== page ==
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Mobile decontamination units are intended to be used at the accident site to decontaminate persons contaminated by toxic substances. A test program was carried out to evaluate the efficacy of mobile decontamination units.
The tests included functionality, methodology, inside environment, effects of wind direction, and decontamination efficacy.
Three different types of units were tested during summer and winter conditions. Up to 15 test-persons per trial were contaminated with the imitation substances Purasolve ethyl lactate (PEL) and methyl salicylate (MES). Decontamination was carried out according to standardized procedures. During the decontamination trials, the concentrations of the substances inside the units were measured. After decontamination, substances evaporating from test-persons and blankets as well as remaining amounts in the units were measured.
The air concentrations of PEL and MES inside the units during decontamination in some cases exceeded short-term exposure limits for most toxic industrial chemicals. This was a problem, especially during harmful wind conditions, i.e., wind blowing in the same direction as persons moving through the decontamination units. Although decontamination removed a greater part of the substances from the skin, the concentrations evaporating from some test-persons occasionally were high and potentially harmful if the substances had been toxic. The study also showed that blankets placed in the units absorbed chemicals and that the units still were contaminated five hours after the end of operations.
After decontamination, the imitation substances still were present and evaporating from the contaminated persons, blankets, and units. These results indicate a need for improvements in technical solutions, procedures, and training.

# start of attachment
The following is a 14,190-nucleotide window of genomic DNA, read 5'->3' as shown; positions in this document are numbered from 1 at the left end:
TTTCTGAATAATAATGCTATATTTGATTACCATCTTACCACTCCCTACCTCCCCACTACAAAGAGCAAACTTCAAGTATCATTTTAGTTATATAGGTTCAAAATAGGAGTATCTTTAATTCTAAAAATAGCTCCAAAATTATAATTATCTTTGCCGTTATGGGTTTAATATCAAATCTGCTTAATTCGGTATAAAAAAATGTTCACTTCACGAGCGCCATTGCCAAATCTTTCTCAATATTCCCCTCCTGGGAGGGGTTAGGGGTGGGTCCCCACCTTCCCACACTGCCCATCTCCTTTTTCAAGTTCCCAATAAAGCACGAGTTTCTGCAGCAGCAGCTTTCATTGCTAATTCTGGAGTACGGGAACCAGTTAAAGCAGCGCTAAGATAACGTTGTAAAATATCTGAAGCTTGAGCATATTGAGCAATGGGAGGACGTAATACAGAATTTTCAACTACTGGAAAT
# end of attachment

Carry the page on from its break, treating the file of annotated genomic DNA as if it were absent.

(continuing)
RibordyP, RocksénD, DellgarU, PerssonS, ArnoldssonK, EkåsenH, HäggbomS, NerfO, LjungqvistA, GrythD, ClaessonO. Mobile Decontamination Units—Room for Improvement?. Prehosp Disaster Med.2012;27(4):1–7.
Large, functional, disaster exercises are expensive to plan and execute, and often are difficult to evaluate objectively. Command and control in disaster medicine organizations can benefit from objective results from disaster exercises to identify areas that must be improved.
The objective of this pilot study was to examine if it is possible to use performance indicators for documentation and evaluation of medical command and control in a full-scale major incident exercise at two levels: (1) local level (scene of the incident and hospital); and (2) strategic level of command and control. Staff procedure skills also were evaluated.
Trained observers were placed in each of the three command and control locations. These observers recorded and scored the performance of command and control using templates of performance indicators. The observers scored the level of performance by awarding 2, 1, or 0 points according to the template and evaluated content and timing of decisions. Results from 11 performance indicators were recorded at each template and scores >11 were considered as acceptable.
Prehospital command and control had the lowest score. This also was expressed by problems at the scene of the incident. The scores in management and staff skills were at the strategic level 15 and 17, respectively; and at the hospital level, 17 and 21, respectively.
It is possible to use performance indicators in a full-scale, major incident exercise for evaluation of medical command and control. The results could be used to compare similar exercises and evaluate real incidents in the future.
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